For the most part, Yo-Yo and Miss Beccaboo have been pretty well endowed with common sense. (Except for the time when they found a wallet at a park and then attempted to stop cars to see if it belonged to the drivers. We have since thoroughly discussed the inappropriateness of stopping strangers in cars.) When I drilled them on bike etiquette right before they took off on their three-mile ride, they listened very closely, eyes wide. Nerves sharpen the senses. (Did you know that the best stuntmen are the ones who are deeply terrified? We learned that from the video The World's Most Spectacular Stuntman.) We discussed dogs, staying together, not talking while riding, and keeping their heads up. That's my Amy Tan's mother-like mantra, "KEEP YOUR HEADS UP OR THEY WILL GET SQUASHED LIKE PUMPKINS." I don't usually say the pumpkin part, but they know.

I'm still not to the point of letting my kids joy-peddle around the neighborhood, but I'm thinking our next step might be to teach them a three or four mile loop, clock it, take them on a couple practice runs, and then let them ride that when they get the itch to burn off some energy.

Till then, they just run around the yard with sticks.

About one year ago: Going to work.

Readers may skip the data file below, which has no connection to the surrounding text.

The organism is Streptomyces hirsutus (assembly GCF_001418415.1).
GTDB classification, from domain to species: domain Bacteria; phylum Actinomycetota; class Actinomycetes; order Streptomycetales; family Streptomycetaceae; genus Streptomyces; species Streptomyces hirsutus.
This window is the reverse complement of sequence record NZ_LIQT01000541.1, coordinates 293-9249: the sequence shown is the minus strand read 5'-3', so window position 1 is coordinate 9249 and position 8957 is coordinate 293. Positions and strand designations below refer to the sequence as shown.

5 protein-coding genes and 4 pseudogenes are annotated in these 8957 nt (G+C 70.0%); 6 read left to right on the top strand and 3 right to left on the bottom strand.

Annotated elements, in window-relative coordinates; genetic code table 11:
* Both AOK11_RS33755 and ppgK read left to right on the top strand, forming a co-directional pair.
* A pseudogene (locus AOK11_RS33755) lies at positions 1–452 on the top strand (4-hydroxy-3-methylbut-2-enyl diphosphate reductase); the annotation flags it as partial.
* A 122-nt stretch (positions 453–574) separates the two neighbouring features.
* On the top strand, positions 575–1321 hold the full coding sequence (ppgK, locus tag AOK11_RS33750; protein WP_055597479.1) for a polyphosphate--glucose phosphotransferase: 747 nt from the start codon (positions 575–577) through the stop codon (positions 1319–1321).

6 comments:

  1. I did see that comment, but I just envied you your older kids (I guess my age-appropriate alert is off because my kids are so little).

    I admire your sense and style of parenting! That's my approach but I still get a little terrified by it sometimes.
    There's a book called free-range parenting (I think - I'm too rushed to google it) that I want to check out sometime.

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  2. Please tell me they were at least wearing helmets!

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  3. I am still uneasy with letting our 6 and 8 year old ride a 1/2 mile down the road by themselves to go fishing. They have been doing it for a year now and I can't wait till I can relax more about it. (it doesn't help me at all that the one struggles a bit with epilepsy)
    But the truth of the matter is we can't live our lives in fear and sheltering our children continually.
    I say you are probably not being unwise, if that helps you at all.

    S-

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  4. Margo, Have you seen the Free-Range Kids blog? http://bit.ly/c9U10e

    Sparkless, Absolutely!

    Thanks, S. It's good to hear other parents' stories.

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  5. Tim and I regularly biked 4ish miles to summer program when we were both elementary school age (and he and Holly did it before that). I also remember crying on the bathroom floor (I think I'd locked myself in there or something ridiculously dramatic) because everyone had biked to a party (2 miles away) without me (and the parent who later drove me) when I was about six, an age my parents deemed too young for road riding. The loop idea sounds like a good one, as well as biking together - safety in numbers.

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  6. Amy, Thanks for the perspective. Your parents done did raise you well. I know this firsthand, and for a FACT.